give you whatever you want. Tell us what offends you; we won’t offend you. Tell
us what you want; we’ll give you that. That’s dangerous.
COSSEY: Statisticians say that most Pentecostal churches are
growing faster outside of North America. To what do you attribute this?
WOOD: The Parable of the Sower may offer us some insight.
You remember that Jesus said the cares of this world and the desire for riches
grew up and choked the fruit. We are very comfortable in the Western world. We
are also very rational and, therefore, less open to a sense of need for the
work of the Spirit. In my travels overseas, I see a much greater sense of
dependency on the Holy Spirit.
MACKLIN: If you trace it a bit further, you will see that
most of that growth is in Third World countries among the poor, the oppressed
and the disenfranchised. Whether in South America, Africa or wherever,
Pentecostalism speaks to the oppression the people have been through and
provides hope for them. No other movement can do that! When you look at the early
movement of the Holy Spirit in the United States, it did not come to the rich
and powerful; it came to the poor and the disenfranchised. People without any
power connected with the power of God.
FARMER: Phillip Jenkins, in his book The Next Christendom (Oxford Press), says the entire Southern Hemisphere is becoming the center of
Christianity. There is no question that this is because of the influence of
Pentecostalism. It is unprecedented.
CULPEPPER: There is a growing cynicism and a diminishing of faith
in America. Among believers, there is less true faith in America to believe
that God can do anything. It’s like we’ve done it all and seen it all. May we
never forget that it is in the simplicity of faith, not in the profundity of
faith, where Jesus operates! I also believe in sovereign moves of God. God
moves in some places because He sees that the harvest is ripe and ready in
COSSEY: There is a lot of talk, even panic, about the
economy and financial realignments. How is this affecting your Movement?
WOOD: These times of economic hardship provide a real
opportunity for the church to expand and not to retrench. In the Assemblies of
God, our United States growth was exactly 100 percent from 1929 to 1939. We
doubled in that decade, and increased our number of missionaries by about 50
percent. That was during the Great Depression! We didn’t have the resources, or
church buildings, or any of the programs we have today. Pentecostals did not
put the Great Commission on hold during the Great Depression.
CULPEPPER: The same was true with the Church of God. In
1929, we had congregations in 28 states, and Charles Conn says, “The tithes of
the church dropped severely in 1931 and 1932, finally leveled off in 1933, and
increased rapidly thereafter.” During the following years there was an 840
percent increase in tithe receipts, membership grew by 170 percent in the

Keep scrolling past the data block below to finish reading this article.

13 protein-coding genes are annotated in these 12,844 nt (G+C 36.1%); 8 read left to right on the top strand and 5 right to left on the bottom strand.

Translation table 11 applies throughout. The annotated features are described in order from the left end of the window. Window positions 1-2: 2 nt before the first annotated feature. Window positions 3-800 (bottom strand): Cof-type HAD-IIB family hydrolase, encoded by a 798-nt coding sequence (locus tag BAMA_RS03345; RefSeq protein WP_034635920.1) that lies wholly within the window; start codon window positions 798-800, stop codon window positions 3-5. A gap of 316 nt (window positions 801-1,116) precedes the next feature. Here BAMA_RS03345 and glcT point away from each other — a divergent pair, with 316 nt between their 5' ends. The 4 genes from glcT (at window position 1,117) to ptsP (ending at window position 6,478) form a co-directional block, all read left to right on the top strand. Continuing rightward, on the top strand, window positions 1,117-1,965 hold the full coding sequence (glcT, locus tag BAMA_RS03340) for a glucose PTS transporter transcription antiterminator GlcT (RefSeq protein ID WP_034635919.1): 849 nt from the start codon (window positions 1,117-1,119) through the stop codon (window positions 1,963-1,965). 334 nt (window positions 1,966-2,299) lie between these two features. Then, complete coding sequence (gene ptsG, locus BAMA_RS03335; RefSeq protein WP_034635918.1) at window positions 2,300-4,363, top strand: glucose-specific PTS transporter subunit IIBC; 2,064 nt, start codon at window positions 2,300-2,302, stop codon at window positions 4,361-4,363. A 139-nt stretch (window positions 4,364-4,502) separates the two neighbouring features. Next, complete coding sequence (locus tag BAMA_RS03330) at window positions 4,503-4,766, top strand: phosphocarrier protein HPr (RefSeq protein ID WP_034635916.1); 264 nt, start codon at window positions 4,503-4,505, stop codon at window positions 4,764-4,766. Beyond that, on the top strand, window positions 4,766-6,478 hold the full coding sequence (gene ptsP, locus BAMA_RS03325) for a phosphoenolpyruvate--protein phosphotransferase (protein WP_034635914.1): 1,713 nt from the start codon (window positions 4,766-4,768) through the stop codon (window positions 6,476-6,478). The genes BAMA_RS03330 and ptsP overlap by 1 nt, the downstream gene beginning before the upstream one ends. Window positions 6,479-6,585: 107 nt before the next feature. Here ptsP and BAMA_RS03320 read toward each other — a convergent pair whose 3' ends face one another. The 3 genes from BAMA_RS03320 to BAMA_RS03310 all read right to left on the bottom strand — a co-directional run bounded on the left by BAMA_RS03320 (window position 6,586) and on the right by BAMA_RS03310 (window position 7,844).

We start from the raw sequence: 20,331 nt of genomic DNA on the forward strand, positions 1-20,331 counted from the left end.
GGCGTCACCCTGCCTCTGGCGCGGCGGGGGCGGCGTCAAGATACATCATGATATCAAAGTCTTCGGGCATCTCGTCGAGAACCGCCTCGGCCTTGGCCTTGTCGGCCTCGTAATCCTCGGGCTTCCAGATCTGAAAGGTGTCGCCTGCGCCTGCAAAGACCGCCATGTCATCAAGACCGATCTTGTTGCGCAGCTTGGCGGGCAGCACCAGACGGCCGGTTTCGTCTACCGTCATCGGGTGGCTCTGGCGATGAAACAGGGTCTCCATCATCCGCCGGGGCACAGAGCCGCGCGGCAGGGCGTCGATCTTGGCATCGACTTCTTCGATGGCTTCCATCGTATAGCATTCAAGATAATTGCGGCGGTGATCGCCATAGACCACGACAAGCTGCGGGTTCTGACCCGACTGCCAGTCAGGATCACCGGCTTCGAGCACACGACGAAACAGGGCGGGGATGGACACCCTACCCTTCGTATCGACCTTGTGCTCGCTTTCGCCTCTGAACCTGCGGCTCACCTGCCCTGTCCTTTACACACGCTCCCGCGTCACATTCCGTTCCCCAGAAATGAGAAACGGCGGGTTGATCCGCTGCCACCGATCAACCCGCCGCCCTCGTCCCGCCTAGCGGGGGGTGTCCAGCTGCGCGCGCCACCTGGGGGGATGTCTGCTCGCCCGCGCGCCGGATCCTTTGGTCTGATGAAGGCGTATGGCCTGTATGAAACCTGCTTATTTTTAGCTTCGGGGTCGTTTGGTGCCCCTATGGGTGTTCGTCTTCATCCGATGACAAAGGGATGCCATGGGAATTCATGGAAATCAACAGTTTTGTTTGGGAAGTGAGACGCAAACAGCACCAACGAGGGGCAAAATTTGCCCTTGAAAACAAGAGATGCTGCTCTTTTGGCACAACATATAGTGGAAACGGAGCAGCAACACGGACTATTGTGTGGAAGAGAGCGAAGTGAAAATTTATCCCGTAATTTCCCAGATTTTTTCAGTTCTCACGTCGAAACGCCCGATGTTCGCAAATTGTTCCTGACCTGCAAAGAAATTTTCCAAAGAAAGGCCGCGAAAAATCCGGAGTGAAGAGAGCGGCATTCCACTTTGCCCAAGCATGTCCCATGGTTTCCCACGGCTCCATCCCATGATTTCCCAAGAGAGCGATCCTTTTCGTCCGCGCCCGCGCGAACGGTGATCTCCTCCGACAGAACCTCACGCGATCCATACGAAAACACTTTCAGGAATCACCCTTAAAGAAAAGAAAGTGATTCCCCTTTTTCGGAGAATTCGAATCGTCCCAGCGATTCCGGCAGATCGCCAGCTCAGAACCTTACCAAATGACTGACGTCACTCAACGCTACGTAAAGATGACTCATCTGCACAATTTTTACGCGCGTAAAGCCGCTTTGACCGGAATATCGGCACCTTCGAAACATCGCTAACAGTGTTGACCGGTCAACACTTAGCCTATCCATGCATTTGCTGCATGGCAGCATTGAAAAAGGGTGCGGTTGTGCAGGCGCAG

United States, and by 2,389 percent outside the United States. Missions giving
increased by 5,888 percent from 1929 to 1944! I believe this current period of
downturn and financial chaos will be one of our greatest times as we discover
again what it means to trust God!
COSSEY: Would you encourage our Pentecostal pastors and
leaders from the various denominations to more fellowship and interaction with
FARMER: Thankfully, this is already happening in many
cities. In Charlotte, N.C., and Cedar Rapids, Iowa, for example, Pentecostal
pastors have come together to influence their communities for Christ. It has
been a dream of my life to see Pentecostal movements, led by the Holy Spirit,
marching together to attack poverty, to do outreach evangelism, and to effect
WOOD: Most of what separates us is polity and history. Our
doctrines are pretty much the same. We need to work together at building
relationships. We need to demonstrate to the world that we are one in Christ
and that Christ transcends our differences.
MACKLIN: I propose we start by planning cooperative
celebrations on Pentecost Sunday each year. I think this is a powerful model.
Bring together Pentecostal believers on an interracial, intercultural,
interdenominational basis, and let’s see if we can celebrate the things we have
in common. From that, we can foster relationships for the future.
CULPEPPER: I would greatly encourage our ministers and
churches to interact with fellow Pentecostal brothers and sisters. We need
that. But I would go a step further and recommend that we also be more open and
more interactive with non-Pentecostals. There is a great deal we can learn from
one another. It is dangerous for us to draw a line and assume there is nothing
we can learn from others. It is not a compromise when we fellowship and pray
From “Perspectives on the Pentecostal Movement,” Church of
God Evangel, August 2009. used with permission.